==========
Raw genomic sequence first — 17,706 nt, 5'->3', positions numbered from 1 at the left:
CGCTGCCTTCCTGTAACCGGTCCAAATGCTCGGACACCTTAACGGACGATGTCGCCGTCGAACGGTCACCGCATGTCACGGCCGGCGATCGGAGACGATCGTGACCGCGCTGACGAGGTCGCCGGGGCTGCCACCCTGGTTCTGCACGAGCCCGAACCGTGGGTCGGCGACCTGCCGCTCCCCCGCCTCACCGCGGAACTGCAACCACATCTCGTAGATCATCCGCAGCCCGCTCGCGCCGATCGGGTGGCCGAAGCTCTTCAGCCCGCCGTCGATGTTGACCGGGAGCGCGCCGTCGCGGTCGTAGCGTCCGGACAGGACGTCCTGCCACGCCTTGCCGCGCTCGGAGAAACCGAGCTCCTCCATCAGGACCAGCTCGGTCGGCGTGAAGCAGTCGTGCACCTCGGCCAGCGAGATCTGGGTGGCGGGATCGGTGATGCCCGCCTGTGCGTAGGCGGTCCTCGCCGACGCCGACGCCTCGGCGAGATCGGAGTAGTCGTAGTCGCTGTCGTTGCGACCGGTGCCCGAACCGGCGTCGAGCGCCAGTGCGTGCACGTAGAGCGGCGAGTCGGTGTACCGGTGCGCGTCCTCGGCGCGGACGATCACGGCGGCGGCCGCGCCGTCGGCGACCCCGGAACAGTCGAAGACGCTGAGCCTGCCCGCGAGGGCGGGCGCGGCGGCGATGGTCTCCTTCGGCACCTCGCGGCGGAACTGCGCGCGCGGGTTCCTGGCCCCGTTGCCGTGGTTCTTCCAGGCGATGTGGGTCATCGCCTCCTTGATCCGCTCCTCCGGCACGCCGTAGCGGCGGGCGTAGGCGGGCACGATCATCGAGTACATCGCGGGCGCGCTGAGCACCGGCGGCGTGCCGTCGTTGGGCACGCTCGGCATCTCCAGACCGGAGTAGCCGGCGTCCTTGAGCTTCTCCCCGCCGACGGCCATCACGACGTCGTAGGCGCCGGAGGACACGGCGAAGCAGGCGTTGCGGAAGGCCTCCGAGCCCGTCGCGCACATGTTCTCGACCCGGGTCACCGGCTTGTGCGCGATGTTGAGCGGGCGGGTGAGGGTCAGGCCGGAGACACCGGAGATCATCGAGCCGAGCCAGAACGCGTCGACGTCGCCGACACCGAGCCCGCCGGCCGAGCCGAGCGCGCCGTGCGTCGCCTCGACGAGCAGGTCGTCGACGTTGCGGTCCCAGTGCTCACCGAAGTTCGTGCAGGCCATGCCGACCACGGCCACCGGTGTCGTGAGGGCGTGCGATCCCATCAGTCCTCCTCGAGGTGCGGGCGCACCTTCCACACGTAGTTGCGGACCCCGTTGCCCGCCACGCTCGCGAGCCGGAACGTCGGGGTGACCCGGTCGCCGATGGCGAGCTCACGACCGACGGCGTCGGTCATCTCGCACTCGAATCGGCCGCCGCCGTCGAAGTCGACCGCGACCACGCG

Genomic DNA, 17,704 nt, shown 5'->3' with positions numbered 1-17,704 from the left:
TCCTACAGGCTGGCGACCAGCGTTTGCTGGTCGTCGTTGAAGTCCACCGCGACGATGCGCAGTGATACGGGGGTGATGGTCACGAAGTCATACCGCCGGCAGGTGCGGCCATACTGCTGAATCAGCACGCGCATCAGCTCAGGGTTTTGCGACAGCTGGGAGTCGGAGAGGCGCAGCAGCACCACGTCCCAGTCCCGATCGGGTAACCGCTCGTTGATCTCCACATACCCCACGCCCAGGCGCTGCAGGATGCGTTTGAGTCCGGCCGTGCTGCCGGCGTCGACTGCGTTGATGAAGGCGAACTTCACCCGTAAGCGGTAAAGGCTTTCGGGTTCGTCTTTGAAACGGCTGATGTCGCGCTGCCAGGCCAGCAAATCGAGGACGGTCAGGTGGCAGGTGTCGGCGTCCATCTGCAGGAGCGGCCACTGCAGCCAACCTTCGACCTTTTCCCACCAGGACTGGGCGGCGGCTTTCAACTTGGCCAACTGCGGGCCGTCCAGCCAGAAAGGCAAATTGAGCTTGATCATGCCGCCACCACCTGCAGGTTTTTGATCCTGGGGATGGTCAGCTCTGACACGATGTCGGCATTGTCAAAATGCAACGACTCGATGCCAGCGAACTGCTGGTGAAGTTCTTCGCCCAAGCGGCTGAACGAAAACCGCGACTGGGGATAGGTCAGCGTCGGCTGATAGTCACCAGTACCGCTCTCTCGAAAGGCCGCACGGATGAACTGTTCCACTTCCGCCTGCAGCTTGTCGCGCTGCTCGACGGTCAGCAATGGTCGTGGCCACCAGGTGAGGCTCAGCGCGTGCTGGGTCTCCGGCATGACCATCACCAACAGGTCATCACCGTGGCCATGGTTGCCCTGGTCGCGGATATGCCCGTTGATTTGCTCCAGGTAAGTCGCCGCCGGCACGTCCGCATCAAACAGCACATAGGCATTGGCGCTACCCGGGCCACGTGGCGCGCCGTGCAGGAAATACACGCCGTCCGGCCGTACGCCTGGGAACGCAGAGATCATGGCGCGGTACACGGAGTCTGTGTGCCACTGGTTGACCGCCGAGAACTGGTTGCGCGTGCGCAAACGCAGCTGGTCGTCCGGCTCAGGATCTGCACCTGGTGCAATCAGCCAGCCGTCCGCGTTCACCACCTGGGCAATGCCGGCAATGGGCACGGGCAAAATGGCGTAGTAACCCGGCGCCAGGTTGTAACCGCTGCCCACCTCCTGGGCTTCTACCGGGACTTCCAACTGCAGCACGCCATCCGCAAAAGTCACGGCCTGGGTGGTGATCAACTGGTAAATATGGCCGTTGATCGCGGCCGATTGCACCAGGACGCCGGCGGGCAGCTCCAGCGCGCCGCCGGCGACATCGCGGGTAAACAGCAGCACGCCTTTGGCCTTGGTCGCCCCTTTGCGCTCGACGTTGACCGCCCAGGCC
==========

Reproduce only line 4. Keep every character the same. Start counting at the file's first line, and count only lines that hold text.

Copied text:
TCCTACAGGCTGGCGACCAGCGTTTGCTGGTCGTCGTTGAAGTCCACCGCGACGATGCGCAGTGATACGGGGGTGATGGTCACGAAGTCATACCGCCGGCAGGTGCGGCCATACTGCTGAATCAGCACGCGCATCAGCTCAGGGTTTTGCGACAGCTGGGAGTCGGAGAGGCGCAGCAGCACCACGTCCCAGTCCCGATCGGGTAACCGCTCGTTGATCTCCACATACCCCACGCCCAGGCGCTGCAGGATGCGTTTGAGTCCGGCCGTGCTGCCGGCGTCGACTGCGTTGATGAAGGCGAACTTCACCCGTAAGCGGTAAAGGCTTTCGGGTTCGTCTTTGAAACGGCTGATGTCGCGCTGCCAGGCCAGCAAATCGAGGACGGTCAGGTGGCAGGTGTCGGCGTCCATCTGCAGGAGCGGCCACTGCAGCCAACCTTCGACCTTTTCCCACCAGGACTGGGCGGCGGCTTTCAACTTGGCCAACTGCGGGCCGTCCAGCCAGAAAGGCAAATTGAGCTTGATCATGCCGCCACCACCTGCAGGTTTTTGATCCTGGGGATGGTCAGCTCTGACACGATGTCGGCATTGTCAAAATGCAACGACTCGATGCCAGCGAACTGCTGGTGAAGTTCTTCGCCCAAGCGGCTGAACGAAAACCGCGACTGGGGATAGGTCAGCGTCGGCTGATAGTCACCAGTACCGCTCTCTCGAAAGGCCGCACGGATGAACTGTTCCACTTCCGCCTGCAGCTTGTCGCGCTGCTCGACGGTCAGCAATGGTCGTGGCCACCAGGTGAGGCTCAGCGCGTGCTGGGTCTCCGGCATGACCATCACCAACAGGTCATCACCGTGGCCATGGTTGCCCTGGTCGCGGATATGCCCGTTGATTTGCTCCAGGTAAGTCGCCGCCGGCACGTCCGCATCAAACAGCACATAGGCATTGGCGCTACCCGGGCCACGTGGCGCGCCGTGCAGGAAATACACGCCGTCCGGCCGTACGCCTGGGAACGCAGAGATCATGGCGCGGTACACGGAGTCTGTGTGCCACTGGTTGACCGCCGAGAACTGGTTGCGCGTGCGCAAACGCAGCTGGTCGTCCGGCTCAGGATCTGCACCTGGTGCAATCAGCCAGCCGTCCGCGTTCACCACCTGGGCAATGCCGGCAATGGGCACGGGCAAAATGGCGTAGTAACCCGGCGCCAGGTTGTAACCGCTGCCCACCTCCTGGGCTTCTACCGGGACTTCCAACTGCAGCACGCCATCCGCAAAAGTCACGGCCTGGGTGGTGATCAACTGGTAAATATGGCCGTTGATCGCGGCCGATTGCACCAGGACGCCGGCGGGCAGCTCCAGCGCGCCGCCGGCGACATCGCGGGTAAACAGCAGCACGCCTTTGGCCTTGGTCGCCCCTTTGCGCTCGACGTTGACCGCCCAGGCC